Cultural Consultation for Refugees

Cultural Consultation for Refugees

Cultural Consultation for Refugees

Cultural Consultation for Refugeess

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Référence bibliographique [12660]

Cleveland, Janet, Rousseau, Cécile et Guzder, Jaswant. 2014. «Cultural Consultation for Refugees». Dans Cultural Consultation: Encountering the Other in Mental Health Care , sous la dir. de Laurence J. Kirmayer, Guzder, Jaswant et Rousseau, Cécile, p. 245-268. New York: Springer.

Fiche synthèse

1. Objectifs

Intentions :
«In this chapter, we will focus primarily on the situation of refugee claimants. After presenting the legal definition of a refugee, there is a brief overview of premigratory, transit, and postmigratory factors that may affect refugee claimants’ psychosocial status, including a more detailed discussion of two common postmigratory problems: detention and family separation. The next section examines clinical intervention with refugee claimants, particularly the assessment and treatment of posttraumatic symptoms. Finally, there is a discussion of the ways in which clinicians may act upon the social determinants of refugee claimants’ health, including a detailed explanation of how to write a report in the context of refugee status proceedings.» (p. 246)

2. Méthode

Échantillon/Matériau :
Données documentaires diverses

Type de traitement des données :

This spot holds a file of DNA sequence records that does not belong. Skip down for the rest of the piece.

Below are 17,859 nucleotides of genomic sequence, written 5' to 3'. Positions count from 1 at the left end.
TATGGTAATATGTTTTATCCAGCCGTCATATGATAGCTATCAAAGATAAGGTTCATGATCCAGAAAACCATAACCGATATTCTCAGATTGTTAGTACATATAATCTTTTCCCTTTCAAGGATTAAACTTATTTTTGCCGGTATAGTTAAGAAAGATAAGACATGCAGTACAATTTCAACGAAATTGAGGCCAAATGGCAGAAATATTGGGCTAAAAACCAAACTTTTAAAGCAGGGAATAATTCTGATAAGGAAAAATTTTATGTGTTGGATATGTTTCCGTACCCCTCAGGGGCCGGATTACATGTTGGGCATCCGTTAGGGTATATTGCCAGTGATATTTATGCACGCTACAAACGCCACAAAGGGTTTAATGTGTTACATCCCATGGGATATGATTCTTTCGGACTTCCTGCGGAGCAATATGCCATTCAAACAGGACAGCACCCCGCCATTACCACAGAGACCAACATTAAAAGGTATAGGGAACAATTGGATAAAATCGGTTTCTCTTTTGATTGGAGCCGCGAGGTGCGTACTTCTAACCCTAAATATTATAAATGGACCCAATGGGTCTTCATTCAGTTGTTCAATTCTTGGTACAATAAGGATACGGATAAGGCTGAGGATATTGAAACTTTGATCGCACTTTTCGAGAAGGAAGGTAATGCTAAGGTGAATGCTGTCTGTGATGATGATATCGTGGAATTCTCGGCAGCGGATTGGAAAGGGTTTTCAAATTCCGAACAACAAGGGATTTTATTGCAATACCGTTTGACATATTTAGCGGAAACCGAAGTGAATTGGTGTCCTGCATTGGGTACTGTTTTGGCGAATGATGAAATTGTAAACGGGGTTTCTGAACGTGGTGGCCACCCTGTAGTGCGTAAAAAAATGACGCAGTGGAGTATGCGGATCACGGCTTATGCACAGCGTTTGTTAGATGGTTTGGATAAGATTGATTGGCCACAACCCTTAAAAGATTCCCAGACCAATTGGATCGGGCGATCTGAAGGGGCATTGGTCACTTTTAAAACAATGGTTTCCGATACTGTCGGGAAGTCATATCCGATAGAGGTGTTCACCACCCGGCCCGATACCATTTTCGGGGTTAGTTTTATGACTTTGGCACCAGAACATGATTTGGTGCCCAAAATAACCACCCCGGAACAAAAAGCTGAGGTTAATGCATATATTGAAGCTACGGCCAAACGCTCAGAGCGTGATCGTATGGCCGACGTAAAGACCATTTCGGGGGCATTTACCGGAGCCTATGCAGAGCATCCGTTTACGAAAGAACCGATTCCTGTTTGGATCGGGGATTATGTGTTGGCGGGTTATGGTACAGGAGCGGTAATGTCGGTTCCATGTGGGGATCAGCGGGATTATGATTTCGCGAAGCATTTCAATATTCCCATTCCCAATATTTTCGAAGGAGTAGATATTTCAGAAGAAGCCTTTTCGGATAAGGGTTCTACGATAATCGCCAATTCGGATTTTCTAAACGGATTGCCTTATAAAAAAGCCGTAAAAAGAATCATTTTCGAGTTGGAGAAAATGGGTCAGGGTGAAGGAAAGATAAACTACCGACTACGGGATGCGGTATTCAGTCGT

Réflexion critique

3. Résumé

«Cultural consultation for refugees is challenging because clinicians must often go beyond their usual clinical role and take a position of advocacy that actively acknowledges and engages with the predicament of forced migration. Caring for refugees and their families involves medical and mental health interventions to mitigate the consequences of past violence and loss as well as current adversities. At the same time, consultants need to take on the role of advocate to contribute to illness prevention and mental health promotion by addressing the social determinants of health which include precarious migratory status, harsh practices of detention, prolonged uncertainty about the future, and obstacles to family reunification. Many of these issues are important for the long-term well-being and social integration of all refugees, including those who are not symptomatic or who do not request services.» (p. 264) Ce chapitre aborde la séparation et la réunification familiale que vivent les réfugiés. Les auteures soulignent l’importance de prendre en compte lors des intervention les conséquences de ces événements sur la familles.